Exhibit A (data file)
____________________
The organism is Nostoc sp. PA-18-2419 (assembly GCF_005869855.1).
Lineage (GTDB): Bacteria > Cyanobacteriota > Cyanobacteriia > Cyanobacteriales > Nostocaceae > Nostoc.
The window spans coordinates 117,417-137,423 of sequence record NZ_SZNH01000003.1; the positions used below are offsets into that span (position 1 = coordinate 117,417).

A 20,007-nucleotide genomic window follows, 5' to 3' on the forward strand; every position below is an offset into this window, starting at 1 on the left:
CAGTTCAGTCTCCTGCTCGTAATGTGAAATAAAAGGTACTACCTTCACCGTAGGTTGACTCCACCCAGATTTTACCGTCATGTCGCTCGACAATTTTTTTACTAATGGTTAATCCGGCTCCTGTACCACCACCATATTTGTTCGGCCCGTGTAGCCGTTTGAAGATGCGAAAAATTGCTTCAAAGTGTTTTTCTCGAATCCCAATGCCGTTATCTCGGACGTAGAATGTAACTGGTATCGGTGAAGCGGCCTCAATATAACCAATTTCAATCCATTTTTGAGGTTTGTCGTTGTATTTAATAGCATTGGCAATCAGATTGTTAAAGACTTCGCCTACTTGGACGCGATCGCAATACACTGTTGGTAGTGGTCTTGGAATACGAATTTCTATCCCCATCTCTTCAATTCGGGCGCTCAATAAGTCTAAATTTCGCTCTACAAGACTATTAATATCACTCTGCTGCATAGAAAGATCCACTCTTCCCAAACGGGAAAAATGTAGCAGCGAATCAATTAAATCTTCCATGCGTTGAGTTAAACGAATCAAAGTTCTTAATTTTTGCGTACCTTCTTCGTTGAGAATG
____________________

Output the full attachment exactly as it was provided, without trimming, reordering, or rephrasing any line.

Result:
The organism is Nostoc sp. PA-18-2419 (assembly GCF_005869855.1).
Lineage (GTDB): Bacteria > Cyanobacteriota > Cyanobacteriia > Cyanobacteriales > Nostocaceae > Nostoc.
The window spans coordinates 117,417-137,423 of sequence record NZ_SZNH01000003.1; the positions used below are offsets into that span (position 1 = coordinate 117,417).

A 20,007-nucleotide genomic window follows, 5' to 3' on the forward strand; every position below is an offset into this window, starting at 1 on the left:
CAGTTCAGTCTCCTGCTCGTAATGTGAAATAAAAGGTACTACCTTCACCGTAGGTTGACTCCACCCAGATTTTACCGTCATGTCGCTCGACAATTTTTTTACTAATGGTTAATCCGGCTCCTGTACCACCACCATATTTGTTCGGCCCGTGTAGCCGTTTGAAGATGCGAAAAATTGCTTCAAAGTGTTTTTCTCGAATCCCAATGCCGTTATCTCGGACGTAGAATGTAACTGGTATCGGTGAAGCGGCCTCAATATAACCAATTTCAATCCATTTTTGAGGTTTGTCGTTGTATTTAATAGCATTGGCAATCAGATTGTTAAAGACTTCGCCTACTTGGACGCGATCGCAATACACTGTTGGTAGTGGTCTTGGAATACGAATTTCTATCCCCATCTCTTCAATTCGGGCGCTCAATAAGTCTAAATTTCGCTCTACAAGACTATTAATATCACTCTGCTGCATAGAAAGATCCACTCTTCCCAAACGGGAAAAATGTAGCAGCGAATCAATTAAATCTTCCATGCGTTGAGTTAAACGAATCAAAGTTCTTAATTTTTGCGTACCTTCTTCGTTGAGAATG